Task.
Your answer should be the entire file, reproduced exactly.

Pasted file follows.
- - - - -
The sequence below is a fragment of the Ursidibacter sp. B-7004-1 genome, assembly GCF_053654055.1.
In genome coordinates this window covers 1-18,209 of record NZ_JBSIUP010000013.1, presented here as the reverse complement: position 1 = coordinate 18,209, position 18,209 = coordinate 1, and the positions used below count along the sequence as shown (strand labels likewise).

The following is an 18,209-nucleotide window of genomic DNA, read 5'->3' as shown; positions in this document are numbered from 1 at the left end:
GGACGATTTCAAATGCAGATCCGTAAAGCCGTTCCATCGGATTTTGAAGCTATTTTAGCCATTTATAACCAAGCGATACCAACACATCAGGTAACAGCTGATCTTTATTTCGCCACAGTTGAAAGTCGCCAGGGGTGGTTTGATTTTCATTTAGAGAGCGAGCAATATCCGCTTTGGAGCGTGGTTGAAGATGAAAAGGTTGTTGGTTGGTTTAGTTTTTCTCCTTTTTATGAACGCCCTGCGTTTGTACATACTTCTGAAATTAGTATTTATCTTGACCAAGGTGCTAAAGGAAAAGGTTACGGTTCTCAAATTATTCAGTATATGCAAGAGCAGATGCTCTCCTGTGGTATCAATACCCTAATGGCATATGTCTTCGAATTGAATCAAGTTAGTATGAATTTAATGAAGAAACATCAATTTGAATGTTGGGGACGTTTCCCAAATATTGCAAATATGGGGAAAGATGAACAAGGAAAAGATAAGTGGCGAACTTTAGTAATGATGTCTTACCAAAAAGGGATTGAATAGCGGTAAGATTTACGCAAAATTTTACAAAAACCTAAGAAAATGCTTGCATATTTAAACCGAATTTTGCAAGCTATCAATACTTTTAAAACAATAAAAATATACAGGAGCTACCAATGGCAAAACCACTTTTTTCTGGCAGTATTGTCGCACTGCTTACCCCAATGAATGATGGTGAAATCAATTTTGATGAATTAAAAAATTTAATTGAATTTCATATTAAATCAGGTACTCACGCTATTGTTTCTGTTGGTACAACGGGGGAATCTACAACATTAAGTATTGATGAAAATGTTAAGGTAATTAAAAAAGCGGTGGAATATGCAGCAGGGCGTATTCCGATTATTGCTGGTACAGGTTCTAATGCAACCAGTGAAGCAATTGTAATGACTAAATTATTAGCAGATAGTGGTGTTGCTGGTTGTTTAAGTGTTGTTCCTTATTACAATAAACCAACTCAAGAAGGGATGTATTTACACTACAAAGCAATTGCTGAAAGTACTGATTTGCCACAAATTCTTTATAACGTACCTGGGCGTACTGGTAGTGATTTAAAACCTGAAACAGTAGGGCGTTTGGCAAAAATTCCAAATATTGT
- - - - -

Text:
The sequence below is a fragment of the Ursidibacter sp. B-7004-1 genome, assembly GCF_053654055.1.
In genome coordinates this window covers 1-18,209 of record NZ_JBSIUP010000013.1, presented here as the reverse complement: position 1 = coordinate 18,209, position 18,209 = coordinate 1, and the positions used below count along the sequence as shown (strand labels likewise).

The following is an 18,209-nucleotide window of genomic DNA, read 5'->3' as shown; positions in this document are numbered from 1 at the left end:
GGACGATTTCAAATGCAGATCCGTAAAGCCGTTCCATCGGATTTTGAAGCTATTTTAGCCATTTATAACCAAGCGATACCAACACATCAGGTAACAGCTGATCTTTATTTCGCCACAGTTGAAAGTCGCCAGGGGTGGTTTGATTTTCATTTAGAGAGCGAGCAATATCCGCTTTGGAGCGTGGTTGAAGATGAAAAGGTTGTTGGTTGGTTTAGTTTTTCTCCTTTTTATGAACGCCCTGCGTTTGTACATACTTCTGAAATTAGTATTTATCTTGACCAAGGTGCTAAAGGAAAAGGTTACGGTTCTCAAATTATTCAGTATATGCAAGAGCAGATGCTCTCCTGTGGTATCAATACCCTAATGGCATATGTCTTCGAATTGAATCAAGTTAGTATGAATTTAATGAAGAAACATCAATTTGAATGTTGGGGACGTTTCCCAAATATTGCAAATATGGGGAAAGATGAACAAGGAAAAGATAAGTGGCGAACTTTAGTAATGATGTCTTACCAAAAAGGGATTGAATAGCGGTAAGATTTACGCAAAATTTTACAAAAACCTAAGAAAATGCTTGCATATTTAAACCGAATTTTGCAAGCTATCAATACTTTTAAAACAATAAAAATATACAGGAGCTACCAATGGCAAAACCACTTTTTTCTGGCAGTATTGTCGCACTGCTTACCCCAATGAATGATGGTGAAATCAATTTTGATGAATTAAAAAATTTAATTGAATTTCATATTAAATCAGGTACTCACGCTATTGTTTCTGTTGGTACAACGGGGGAATCTACAACATTAAGTATTGATGAAAATGTTAAGGTAATTAAAAAAGCGGTGGAATATGCAGCAGGGCGTATTCCGATTATTGCTGGTACAGGTTCTAATGCAACCAGTGAAGCAATTGTAATGACTAAATTATTAGCAGATAGTGGTGTTGCTGGTTGTTTAAGTGTTGTTCCTTATTACAATAAACCAACTCAAGAAGGGATGTATTTACACTACAAAGCAATTGCTGAAAGTACTGATTTGCCACAAATTCTTTATAACGTACCTGGGCGTACTGGTAGTGATTTAAAACCTGAAACAGTAGGGCGTTTGGCAAAAATTCCAAATATTGT